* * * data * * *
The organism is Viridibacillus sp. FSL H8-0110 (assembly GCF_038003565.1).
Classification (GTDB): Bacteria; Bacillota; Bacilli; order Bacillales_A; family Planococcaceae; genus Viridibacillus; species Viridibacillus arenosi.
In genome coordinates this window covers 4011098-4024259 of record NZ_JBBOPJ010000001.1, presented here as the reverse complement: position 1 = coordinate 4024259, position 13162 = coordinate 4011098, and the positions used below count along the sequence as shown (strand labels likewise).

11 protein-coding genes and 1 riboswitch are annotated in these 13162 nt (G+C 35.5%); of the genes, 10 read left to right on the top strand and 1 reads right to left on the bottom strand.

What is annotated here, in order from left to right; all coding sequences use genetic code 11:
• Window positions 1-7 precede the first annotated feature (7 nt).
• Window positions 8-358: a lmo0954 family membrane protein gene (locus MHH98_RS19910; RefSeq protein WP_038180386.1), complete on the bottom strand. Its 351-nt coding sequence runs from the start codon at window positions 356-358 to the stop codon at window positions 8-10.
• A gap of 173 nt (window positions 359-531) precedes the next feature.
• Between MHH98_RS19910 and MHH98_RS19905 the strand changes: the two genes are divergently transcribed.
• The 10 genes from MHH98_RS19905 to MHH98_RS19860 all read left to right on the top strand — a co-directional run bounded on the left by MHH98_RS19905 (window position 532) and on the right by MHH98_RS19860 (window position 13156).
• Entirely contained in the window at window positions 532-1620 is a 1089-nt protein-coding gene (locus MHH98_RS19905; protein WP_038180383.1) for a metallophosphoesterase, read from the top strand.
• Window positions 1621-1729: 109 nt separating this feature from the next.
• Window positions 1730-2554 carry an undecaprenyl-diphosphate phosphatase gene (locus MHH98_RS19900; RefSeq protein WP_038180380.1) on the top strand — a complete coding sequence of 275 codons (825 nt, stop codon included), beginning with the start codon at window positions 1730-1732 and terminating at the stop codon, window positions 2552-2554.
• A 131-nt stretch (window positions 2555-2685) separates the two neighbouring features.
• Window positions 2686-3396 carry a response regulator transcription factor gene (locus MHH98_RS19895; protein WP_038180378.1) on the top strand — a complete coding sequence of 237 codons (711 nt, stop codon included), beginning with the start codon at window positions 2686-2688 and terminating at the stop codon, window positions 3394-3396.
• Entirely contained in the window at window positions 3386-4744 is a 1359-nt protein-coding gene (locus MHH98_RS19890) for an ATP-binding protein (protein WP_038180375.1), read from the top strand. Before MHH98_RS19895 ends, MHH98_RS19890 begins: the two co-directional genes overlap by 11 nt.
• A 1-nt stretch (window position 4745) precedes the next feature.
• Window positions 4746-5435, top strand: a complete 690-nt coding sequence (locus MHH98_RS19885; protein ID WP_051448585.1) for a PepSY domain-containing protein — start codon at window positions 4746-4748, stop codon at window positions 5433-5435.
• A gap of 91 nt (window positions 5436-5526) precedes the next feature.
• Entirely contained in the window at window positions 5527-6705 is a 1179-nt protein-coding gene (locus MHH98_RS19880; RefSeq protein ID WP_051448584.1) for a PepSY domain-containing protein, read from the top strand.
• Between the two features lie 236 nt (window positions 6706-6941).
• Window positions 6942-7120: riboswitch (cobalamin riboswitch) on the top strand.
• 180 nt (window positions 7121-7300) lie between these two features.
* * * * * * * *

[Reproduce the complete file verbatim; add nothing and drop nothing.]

The organism is Viridibacillus sp. FSL H8-0110 (assembly GCF_038003565.1).
Classification (GTDB): Bacteria; Bacillota; Bacilli; order Bacillales_A; family Planococcaceae; genus Viridibacillus; species Viridibacillus arenosi.
In genome coordinates this window covers 4011098-4024259 of record NZ_JBBOPJ010000001.1, presented here as the reverse complement: position 1 = coordinate 4024259, position 13162 = coordinate 4011098, and the positions used below count along the sequence as shown (strand labels likewise).

11 protein-coding genes and 1 riboswitch are annotated in these 13162 nt (G+C 35.5%); of the genes, 10 read left to right on the top strand and 1 reads right to left on the bottom strand.

What is annotated here, in order from left to right; all coding sequences use genetic code 11:
• Window positions 1-7 precede the first annotated feature (7 nt).
• Window positions 8-358: a lmo0954 family membrane protein gene (locus MHH98_RS19910; RefSeq protein WP_038180386.1), complete on the bottom strand. Its 351-nt coding sequence runs from the start codon at window positions 356-358 to the stop codon at window positions 8-10.
• A gap of 173 nt (window positions 359-531) precedes the next feature.
• Between MHH98_RS19910 and MHH98_RS19905 the strand changes: the two genes are divergently transcribed.
• The 10 genes from MHH98_RS19905 to MHH98_RS19860 all read left to right on the top strand — a co-directional run bounded on the left by MHH98_RS19905 (window position 532) and on the right by MHH98_RS19860 (window position 13156).
• Entirely contained in the window at window positions 532-1620 is a 1089-nt protein-coding gene (locus MHH98_RS19905; protein WP_038180383.1) for a metallophosphoesterase, read from the top strand.
• Window positions 1621-1729: 109 nt separating this feature from the next.
• Window positions 1730-2554 carry an undecaprenyl-diphosphate phosphatase gene (locus MHH98_RS19900; RefSeq protein WP_038180380.1) on the top strand — a complete coding sequence of 275 codons (825 nt, stop codon included), beginning with the start codon at window positions 1730-1732 and terminating at the stop codon, window positions 2552-2554.
• A 131-nt stretch (window positions 2555-2685) separates the two neighbouring features.
• Window positions 2686-3396 carry a response regulator transcription factor gene (locus MHH98_RS19895; protein WP_038180378.1) on the top strand — a complete coding sequence of 237 codons (711 nt, stop codon included), beginning with the start codon at window positions 2686-2688 and terminating at the stop codon, window positions 3394-3396.
• Entirely contained in the window at window positions 3386-4744 is a 1359-nt protein-coding gene (locus MHH98_RS19890) for an ATP-binding protein (protein WP_038180375.1), read from the top strand. Before MHH98_RS19895 ends, MHH98_RS19890 begins: the two co-directional genes overlap by 11 nt.
• A 1-nt stretch (window position 4745) precedes the next feature.
• Window positions 4746-5435, top strand: a complete 690-nt coding sequence (locus MHH98_RS19885; protein ID WP_051448585.1) for a PepSY domain-containing protein — start codon at window positions 4746-4748, stop codon at window positions 5433-5435.
• A gap of 91 nt (window positions 5436-5526) precedes the next feature.
• Entirely contained in the window at window positions 5527-6705 is a 1179-nt protein-coding gene (locus MHH98_RS19880; RefSeq protein ID WP_051448584.1) for a PepSY domain-containing protein, read from the top strand.
• Between the two features lie 236 nt (window positions 6706-6941).
• Window positions 6942-7120: riboswitch (cobalamin riboswitch) on the top strand.
• 180 nt (window positions 7121-7300) lie between these two features.